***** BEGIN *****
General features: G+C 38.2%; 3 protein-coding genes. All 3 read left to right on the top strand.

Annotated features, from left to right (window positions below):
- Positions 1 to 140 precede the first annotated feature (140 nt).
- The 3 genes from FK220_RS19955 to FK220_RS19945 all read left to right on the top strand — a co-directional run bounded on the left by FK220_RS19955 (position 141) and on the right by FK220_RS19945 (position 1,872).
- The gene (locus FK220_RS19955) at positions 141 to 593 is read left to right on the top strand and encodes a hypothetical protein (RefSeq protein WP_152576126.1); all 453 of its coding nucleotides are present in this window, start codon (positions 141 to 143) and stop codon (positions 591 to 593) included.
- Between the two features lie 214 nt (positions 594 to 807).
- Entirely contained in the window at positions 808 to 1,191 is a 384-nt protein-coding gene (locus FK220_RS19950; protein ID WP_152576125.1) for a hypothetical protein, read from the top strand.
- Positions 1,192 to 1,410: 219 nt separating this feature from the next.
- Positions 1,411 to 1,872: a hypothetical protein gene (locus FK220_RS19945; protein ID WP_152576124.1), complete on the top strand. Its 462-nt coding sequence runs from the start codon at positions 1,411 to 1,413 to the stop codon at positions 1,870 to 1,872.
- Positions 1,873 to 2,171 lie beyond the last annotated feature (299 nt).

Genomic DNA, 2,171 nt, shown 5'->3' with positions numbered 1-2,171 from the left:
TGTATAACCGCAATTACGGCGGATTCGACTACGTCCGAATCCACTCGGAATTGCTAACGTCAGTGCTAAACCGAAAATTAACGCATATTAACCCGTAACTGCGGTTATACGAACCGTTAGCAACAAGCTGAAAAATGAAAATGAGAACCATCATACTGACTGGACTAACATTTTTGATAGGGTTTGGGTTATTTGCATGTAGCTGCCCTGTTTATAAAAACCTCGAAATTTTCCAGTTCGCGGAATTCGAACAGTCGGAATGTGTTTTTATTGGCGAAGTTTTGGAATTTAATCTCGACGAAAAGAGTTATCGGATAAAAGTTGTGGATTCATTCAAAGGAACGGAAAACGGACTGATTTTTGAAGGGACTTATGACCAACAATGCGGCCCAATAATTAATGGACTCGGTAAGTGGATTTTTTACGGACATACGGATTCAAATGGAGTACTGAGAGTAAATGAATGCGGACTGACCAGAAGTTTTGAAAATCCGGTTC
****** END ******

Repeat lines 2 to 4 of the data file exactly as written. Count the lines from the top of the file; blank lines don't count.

Annotated features, from left to right (window positions below):
- Positions 1 to 140 precede the first annotated feature (140 nt).
- The 3 genes from FK220_RS19955 to FK220_RS19945 all read left to right on the top strand — a co-directional run bounded on the left by FK220_RS19955 (position 141) and on the right by FK220_RS19945 (position 1,872).